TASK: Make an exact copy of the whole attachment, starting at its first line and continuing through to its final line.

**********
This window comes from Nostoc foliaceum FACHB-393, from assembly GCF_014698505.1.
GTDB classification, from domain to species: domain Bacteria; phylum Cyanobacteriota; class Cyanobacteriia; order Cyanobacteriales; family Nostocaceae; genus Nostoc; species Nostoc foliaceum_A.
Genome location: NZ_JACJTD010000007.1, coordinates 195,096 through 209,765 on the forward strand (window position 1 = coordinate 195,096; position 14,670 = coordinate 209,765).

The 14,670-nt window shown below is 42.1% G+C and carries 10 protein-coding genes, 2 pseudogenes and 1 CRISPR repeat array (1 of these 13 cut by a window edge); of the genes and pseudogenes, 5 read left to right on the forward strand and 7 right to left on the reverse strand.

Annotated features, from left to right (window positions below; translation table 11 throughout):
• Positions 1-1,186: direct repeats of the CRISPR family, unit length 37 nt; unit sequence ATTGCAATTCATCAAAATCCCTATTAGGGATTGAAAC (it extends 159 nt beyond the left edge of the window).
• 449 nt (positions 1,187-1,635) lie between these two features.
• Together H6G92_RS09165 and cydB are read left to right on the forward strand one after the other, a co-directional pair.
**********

This window comes from Nostoc foliaceum FACHB-393, from assembly GCF_014698505.1.
GTDB classification, from domain to species: domain Bacteria; phylum Cyanobacteriota; class Cyanobacteriia; order Cyanobacteriales; family Nostocaceae; genus Nostoc; species Nostoc foliaceum_A.
Genome location: NZ_JACJTD010000007.1, coordinates 195,096 through 209,765 on the forward strand (window position 1 = coordinate 195,096; position 14,670 = coordinate 209,765).

The 14,670-nt window shown below is 42.1% G+C and carries 10 protein-coding genes, 2 pseudogenes and 1 CRISPR repeat array (1 of these 13 cut by a window edge); of the genes and pseudogenes, 5 read left to right on the forward strand and 7 right to left on the reverse strand.

Annotated features, from left to right (window positions below; translation table 11 throughout):
• Positions 1-1,186: direct repeats of the CRISPR family, unit length 37 nt; unit sequence ATTGCAATTCATCAAAATCCCTATTAGGGATTGAAAC (it extends 159 nt beyond the left edge of the window).
• 449 nt (positions 1,187-1,635) lie between these two features.
• Together H6G92_RS09165 and cydB are read left to right on the forward strand one after the other, a co-directional pair.